Enzyme linked to colorectal cancer identified
London:Researchers have discovered variant of an enzyme that can activate genes responsible for tumour progressions of colorectal cancer.
Researchers from the IMIM (Hospital del Mar Medical Research Institute) believe that a new line of drugs to inhibit enzyme IKK alpha specifically which is less toxic for the remaining body cells can improve treatment of colorectal cancer.
"We studied the particularities that distinguish the pre-tumour activity of IKK alpha from its normal physiological activities, which are known to be essential for the survival of non-cancerous cells and can therefore not be pharmacologically inhibited without causing great harm to the body," said Dr Lluis Espinosa, director of the study.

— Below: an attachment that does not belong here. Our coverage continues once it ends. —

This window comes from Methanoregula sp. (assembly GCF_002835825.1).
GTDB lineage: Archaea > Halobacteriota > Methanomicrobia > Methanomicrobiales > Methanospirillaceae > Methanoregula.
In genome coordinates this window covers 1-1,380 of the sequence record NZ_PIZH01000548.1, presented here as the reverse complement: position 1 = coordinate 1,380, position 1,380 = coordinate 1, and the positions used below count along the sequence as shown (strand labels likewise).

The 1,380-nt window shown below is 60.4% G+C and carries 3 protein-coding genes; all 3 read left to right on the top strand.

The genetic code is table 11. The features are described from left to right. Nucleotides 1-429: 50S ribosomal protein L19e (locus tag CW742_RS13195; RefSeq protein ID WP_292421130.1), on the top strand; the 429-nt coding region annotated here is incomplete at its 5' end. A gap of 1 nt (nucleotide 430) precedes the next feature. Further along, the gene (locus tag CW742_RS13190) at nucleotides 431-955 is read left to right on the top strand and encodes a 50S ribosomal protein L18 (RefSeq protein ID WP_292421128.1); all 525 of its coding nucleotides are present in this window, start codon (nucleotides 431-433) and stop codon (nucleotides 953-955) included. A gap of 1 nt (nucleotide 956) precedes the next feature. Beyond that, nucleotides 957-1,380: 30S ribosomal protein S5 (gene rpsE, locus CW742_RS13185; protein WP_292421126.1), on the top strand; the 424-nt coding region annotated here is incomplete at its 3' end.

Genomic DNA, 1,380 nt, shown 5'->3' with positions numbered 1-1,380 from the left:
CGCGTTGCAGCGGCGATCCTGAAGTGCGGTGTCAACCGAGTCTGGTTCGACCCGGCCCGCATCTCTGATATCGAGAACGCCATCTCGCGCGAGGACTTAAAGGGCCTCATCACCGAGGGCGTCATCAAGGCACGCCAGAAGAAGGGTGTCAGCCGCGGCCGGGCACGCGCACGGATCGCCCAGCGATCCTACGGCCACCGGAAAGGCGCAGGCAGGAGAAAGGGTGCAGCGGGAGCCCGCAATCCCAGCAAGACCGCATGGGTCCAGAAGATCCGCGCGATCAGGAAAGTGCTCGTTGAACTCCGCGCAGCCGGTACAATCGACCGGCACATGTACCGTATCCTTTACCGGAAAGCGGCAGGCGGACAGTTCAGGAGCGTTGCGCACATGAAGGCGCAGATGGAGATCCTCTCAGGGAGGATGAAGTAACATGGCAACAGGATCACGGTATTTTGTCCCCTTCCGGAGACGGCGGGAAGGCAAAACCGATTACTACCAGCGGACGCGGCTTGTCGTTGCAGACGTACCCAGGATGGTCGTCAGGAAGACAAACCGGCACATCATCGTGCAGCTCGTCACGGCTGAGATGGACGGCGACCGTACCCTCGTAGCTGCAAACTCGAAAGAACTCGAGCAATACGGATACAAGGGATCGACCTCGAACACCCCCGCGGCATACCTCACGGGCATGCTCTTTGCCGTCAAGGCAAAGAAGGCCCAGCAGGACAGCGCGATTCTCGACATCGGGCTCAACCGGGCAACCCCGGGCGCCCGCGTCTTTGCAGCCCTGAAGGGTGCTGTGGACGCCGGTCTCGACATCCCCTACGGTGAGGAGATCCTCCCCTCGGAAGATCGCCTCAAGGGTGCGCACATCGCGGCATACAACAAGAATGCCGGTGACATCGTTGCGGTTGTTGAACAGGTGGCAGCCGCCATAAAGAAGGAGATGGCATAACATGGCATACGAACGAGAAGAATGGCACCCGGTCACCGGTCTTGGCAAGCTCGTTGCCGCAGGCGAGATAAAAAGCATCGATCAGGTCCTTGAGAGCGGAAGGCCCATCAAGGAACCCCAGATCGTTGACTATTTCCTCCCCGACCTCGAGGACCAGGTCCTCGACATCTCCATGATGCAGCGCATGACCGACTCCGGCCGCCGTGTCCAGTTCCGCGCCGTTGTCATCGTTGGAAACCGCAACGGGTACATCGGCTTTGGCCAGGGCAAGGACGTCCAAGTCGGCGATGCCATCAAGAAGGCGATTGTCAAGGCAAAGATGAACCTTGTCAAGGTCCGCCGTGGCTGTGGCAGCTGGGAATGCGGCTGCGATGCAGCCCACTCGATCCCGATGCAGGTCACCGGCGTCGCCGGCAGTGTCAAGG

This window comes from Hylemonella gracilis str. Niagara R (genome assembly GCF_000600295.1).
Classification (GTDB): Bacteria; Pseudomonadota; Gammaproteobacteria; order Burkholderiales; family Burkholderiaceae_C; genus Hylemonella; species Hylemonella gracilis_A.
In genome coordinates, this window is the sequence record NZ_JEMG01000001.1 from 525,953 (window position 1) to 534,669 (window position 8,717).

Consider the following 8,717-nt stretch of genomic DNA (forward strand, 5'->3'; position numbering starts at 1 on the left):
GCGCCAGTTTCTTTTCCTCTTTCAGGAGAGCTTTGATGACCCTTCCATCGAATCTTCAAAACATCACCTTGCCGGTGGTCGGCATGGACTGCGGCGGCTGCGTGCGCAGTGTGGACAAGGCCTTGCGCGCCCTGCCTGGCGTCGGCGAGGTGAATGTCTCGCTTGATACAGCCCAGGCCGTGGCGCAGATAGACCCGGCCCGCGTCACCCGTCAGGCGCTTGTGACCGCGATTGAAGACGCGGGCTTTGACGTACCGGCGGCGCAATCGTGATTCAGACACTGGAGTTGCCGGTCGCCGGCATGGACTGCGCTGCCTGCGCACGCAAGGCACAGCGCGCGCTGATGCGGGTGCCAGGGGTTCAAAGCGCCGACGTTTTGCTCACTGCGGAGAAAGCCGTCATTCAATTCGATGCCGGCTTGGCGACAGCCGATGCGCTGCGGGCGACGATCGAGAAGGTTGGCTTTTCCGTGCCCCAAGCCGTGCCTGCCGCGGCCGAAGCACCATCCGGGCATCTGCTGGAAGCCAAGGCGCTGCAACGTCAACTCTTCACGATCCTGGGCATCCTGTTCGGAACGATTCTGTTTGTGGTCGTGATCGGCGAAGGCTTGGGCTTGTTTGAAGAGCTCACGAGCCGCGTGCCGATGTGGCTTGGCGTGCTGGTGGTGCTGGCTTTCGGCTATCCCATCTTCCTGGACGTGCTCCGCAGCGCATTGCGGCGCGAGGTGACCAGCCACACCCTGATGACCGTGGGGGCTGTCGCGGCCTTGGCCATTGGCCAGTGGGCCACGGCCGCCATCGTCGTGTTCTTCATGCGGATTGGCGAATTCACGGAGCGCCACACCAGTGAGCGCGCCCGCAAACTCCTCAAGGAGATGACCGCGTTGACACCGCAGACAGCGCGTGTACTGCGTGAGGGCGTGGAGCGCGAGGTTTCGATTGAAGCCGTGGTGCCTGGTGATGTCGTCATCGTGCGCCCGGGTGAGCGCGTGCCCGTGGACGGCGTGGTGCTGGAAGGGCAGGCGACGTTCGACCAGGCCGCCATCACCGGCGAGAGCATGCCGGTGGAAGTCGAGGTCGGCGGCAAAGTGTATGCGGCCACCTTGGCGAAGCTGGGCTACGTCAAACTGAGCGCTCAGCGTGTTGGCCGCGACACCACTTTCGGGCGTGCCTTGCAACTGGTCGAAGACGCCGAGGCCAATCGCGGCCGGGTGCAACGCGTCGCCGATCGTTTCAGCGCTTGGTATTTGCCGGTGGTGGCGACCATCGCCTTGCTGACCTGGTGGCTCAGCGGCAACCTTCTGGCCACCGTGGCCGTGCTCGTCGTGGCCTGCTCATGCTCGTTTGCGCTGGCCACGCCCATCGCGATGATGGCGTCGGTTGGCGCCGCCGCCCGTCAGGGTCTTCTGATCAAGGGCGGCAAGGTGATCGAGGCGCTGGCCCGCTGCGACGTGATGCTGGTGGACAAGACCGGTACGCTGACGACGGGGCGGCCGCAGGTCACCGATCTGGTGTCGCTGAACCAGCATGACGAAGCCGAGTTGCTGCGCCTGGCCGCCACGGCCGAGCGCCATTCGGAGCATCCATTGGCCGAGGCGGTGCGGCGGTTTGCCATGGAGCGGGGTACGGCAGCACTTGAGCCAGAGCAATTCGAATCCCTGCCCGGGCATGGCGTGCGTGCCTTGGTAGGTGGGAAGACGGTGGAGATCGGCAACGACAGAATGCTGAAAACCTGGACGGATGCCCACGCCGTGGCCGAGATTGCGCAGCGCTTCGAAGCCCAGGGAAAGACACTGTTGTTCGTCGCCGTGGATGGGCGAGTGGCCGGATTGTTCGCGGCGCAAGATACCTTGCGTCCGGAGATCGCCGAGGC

IKK alpha is a specific type of enzyme, known as kinase. These enzymes are proteins that act on other proteins adding to them a phosphate and thus modifying their function.
The p45-IKK alpha, which researchers identified, is located in the nucleus of cancer cells and their action is essential for the progression of the tumour.
Researchers analysed a total of 288 human samples of colorectal cancer, identifying the presence of p45-IKK alpha in most of them and proving that specifically blocking this new form of IKK alpha avoids the growth of this particular cancer cells.
"The most important novelty of our findings is the identification of a new form of the IKK alpha kinase, which is mainly involved in activating genes that take part in the tumour progression, and that differs from the main activity of this kinase in normal cells," Espinosa said in a statement.
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